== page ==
# UNIFIED PHYSICS BEYOND GENERAL RELATIVITY by Peter Rodgers

1. Mar 9, 2004

### peterrodgers

A dyslexic mathematics genius who, at 16-years-old,
considered physicists to be entirely wrong, I am
Peter Rodgers, now 49-years-old, of Australia.
Although my physics-paper has been condensed
to a few A4 pages, Unified Physics required
about 7,000 unpaid hours of my life to create. I tried
many thousands of possibilities, and crossed them
off as impossibilities. This enormous struggle,
using calculus, has led me to the inspirations
of my Unified Physics paper. Although Albert Einstein
achieved wonderful physics theories, I believe
this paper is the greatest revolution in Physics
for a hundred years. Please click on
Unified Physics

......Peter D Rodgers (10/March/2004)

Last edited: Mar 28, 2004
2. Mar 9, 2004

### Janitor

I see that your paper lists your bank account number. I keep getting these emails from a Christian Bapku who lives in Nigeria. It seems he is owed $20 million as a result of a military coup's takeover of the former government which caused the freezing of assets that properly belong to him. He needs a small sum ($10,000 should do nicely, he says) from some investor to act as a lever to pry the $20 million loose. He would be greatly obligued if you could lend him some leverage money, and he will repay you with$10 million later this year. That is a thousand-to-one return on your investment, he rightly points out.

May I forward your account information to Mr. Bapku?

3. Mar 10, 2004

### peterrodgers

Unified Physics paper = VIP

Please concentrate on my Unified Phyics paper.

Last edited: Mar 28, 2004
4. Mar 12, 2004

### Janitor

I appreciate your sense of humor!

Some folks say they saw a man who looked a lot like me throwing something off the Tallahatchee Bridge. But I digress.

There are a number of things about your paper that puzzle me. Let me start with an item near the beginning. You say, "The famous ‘Twin Paradox’ has existed because, rather than the twins' motions being relative to each other, all should be relative to an imaginary observer at the center-of-mass of the two-mass system. If the system consists of the twins only, the twins age the same amount relative to an observer at the center-of-mass of their binary system."

Okay, so let's imagine 3 people floating together out in intergalactic space somewhere. They have synchronized their watches. Two of them, Matthew and Mark, are twins. A third party, Luke, is going to act as observer. Mark and Luke have fuel tanks strapped to their backs, and rockets strapped to their legs, while poor Matthew is rocketless, but he keeps a bag of shot puts strapped to himself so that his mass will match the mass of either one of the other two. This symmetry regarding their masses is just to make it a little easier to talk about the center-of-mass situation. (We will assume the rockets have very high specific impulse, so that the mass of fuel burned during the powered part of the flight amounts to a negligible change in the mass of the two rocketeers, and all three fellows can be taken to have constant mass throughout this experiment.) On the count of three, Mark and Luke light up their combustion chambers, and away they go in the same direction as one another. Luke is careful to go easy on his throttle so that at all times he is half way between the twins, Matthew and Mark. That is, Luke remains always at the position of the center of mass of the other two.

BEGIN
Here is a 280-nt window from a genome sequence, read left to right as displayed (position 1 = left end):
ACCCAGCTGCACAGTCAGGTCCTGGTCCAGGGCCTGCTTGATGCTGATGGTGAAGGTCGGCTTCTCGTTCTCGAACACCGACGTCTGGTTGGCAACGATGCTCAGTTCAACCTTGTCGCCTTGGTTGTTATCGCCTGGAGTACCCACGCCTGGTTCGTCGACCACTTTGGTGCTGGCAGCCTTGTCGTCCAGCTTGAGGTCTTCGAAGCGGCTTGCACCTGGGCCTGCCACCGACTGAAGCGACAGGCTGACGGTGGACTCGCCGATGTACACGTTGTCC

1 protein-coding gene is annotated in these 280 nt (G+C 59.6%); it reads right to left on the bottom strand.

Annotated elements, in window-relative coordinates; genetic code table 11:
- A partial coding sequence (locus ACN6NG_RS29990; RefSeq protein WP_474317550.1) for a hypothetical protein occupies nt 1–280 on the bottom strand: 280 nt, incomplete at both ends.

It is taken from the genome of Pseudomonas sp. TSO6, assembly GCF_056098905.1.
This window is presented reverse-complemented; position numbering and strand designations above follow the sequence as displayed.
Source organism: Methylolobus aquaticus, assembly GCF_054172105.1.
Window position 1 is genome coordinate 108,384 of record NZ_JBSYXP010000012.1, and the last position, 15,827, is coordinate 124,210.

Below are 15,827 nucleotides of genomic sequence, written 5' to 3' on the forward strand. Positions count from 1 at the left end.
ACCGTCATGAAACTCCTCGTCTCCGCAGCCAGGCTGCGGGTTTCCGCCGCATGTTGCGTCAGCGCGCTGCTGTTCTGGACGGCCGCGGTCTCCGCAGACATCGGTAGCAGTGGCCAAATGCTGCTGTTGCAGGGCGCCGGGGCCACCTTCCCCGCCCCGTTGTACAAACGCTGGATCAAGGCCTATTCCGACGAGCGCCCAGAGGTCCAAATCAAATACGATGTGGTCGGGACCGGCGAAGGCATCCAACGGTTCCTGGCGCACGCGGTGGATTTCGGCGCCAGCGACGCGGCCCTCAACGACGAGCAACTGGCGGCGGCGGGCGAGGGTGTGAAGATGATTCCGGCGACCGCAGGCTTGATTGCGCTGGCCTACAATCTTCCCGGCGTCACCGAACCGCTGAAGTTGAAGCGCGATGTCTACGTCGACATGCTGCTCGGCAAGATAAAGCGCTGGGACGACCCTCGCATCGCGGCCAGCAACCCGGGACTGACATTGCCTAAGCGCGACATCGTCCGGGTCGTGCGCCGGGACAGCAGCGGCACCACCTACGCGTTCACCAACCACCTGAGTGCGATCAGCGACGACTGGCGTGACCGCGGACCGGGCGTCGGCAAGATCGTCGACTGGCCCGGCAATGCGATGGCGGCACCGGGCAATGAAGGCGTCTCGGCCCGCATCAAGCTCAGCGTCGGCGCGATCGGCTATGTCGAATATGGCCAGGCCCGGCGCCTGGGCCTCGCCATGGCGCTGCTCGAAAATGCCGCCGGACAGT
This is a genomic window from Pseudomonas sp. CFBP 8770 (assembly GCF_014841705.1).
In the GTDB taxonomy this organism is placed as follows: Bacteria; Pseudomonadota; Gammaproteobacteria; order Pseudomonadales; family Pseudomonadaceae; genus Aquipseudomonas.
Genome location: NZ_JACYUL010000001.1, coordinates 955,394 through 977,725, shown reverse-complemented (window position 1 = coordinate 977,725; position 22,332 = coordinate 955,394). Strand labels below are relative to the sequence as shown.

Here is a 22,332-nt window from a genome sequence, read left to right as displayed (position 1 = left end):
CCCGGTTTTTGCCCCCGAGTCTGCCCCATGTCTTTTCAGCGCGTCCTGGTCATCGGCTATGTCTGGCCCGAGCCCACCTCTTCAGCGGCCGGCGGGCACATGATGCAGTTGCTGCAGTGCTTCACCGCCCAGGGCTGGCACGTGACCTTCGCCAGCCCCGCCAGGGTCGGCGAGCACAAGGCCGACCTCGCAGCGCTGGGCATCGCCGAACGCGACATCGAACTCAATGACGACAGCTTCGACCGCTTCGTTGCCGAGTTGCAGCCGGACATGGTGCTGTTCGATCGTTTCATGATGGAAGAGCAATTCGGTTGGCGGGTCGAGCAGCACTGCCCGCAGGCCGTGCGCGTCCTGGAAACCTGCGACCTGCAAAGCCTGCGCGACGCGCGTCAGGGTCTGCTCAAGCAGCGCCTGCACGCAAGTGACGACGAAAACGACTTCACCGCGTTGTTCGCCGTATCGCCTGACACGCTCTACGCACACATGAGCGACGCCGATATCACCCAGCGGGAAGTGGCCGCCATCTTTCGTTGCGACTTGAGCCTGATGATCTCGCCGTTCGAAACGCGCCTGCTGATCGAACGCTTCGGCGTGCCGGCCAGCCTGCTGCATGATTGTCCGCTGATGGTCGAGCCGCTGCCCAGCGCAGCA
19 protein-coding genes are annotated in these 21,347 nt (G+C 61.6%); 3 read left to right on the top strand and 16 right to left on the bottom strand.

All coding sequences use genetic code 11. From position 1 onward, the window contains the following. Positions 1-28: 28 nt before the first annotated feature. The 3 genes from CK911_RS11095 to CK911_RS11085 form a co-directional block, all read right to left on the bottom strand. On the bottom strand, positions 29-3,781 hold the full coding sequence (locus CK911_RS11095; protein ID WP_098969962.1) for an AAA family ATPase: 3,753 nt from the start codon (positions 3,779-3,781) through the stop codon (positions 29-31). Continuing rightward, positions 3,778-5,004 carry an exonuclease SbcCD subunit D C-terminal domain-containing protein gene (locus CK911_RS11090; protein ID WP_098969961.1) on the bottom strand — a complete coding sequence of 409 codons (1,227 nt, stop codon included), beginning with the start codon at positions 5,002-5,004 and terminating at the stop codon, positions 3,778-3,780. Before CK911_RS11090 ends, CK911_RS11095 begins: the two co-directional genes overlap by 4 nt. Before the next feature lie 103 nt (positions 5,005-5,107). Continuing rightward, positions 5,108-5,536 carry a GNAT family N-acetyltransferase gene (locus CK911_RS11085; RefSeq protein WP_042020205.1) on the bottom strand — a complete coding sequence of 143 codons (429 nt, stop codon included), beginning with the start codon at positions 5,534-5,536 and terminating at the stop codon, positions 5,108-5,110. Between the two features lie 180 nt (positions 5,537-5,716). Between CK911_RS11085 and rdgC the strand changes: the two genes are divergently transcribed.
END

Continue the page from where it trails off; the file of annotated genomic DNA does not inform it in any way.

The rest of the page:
The two powered fellows eventually reverse their orientations so as to head back toward Matthew. As always, Luke keeps himself half way between the brothers. At some point in time Luke and Mark reverse rocket directions one more time so as to be able to come to a halt when they get back to Matthew.

It seems pretty clear to me that you believe that when they compare watches, the twins Matthew and Mark will report the same time as one another, but it will not necessarily match the time on Luke's watch. For you claim: "the twins [Matthew and Mark] age the same amount relative to an observer [Luke] at the center-of-mass of their binary system."

But that is at variance with Einstein's prediction. Einstein would say that Luke's watch would not have advanced as much as Matthew's, and that Mark's will not have advanced as much as Luke's.

So are you flat-out saying Einstein was wrong?

Last edited: Mar 12, 2004
5. Mar 13, 2004

### Michael D. Sewell

No, he's saying that Einstein could afford a better watch.

6. Mar 13, 2004

### peterrodgers

Thanks to Janitor for the problem posed

Please visit my Unified Physics .
Janitor, I was not being humorous.
I am very pleased that you posed the problem
about my physics-paper. I want to delve deeply
into this before I give an answer. I have found
minor errors with the latter superscripts I have
typed into my physics-paper. Further, although
I have created superb revolutionary equations,
I believe that I can improve them due to pondering
upon the problem you have posed: The mass of the
observer does matter. Thanks! Please visit my Unified Physics .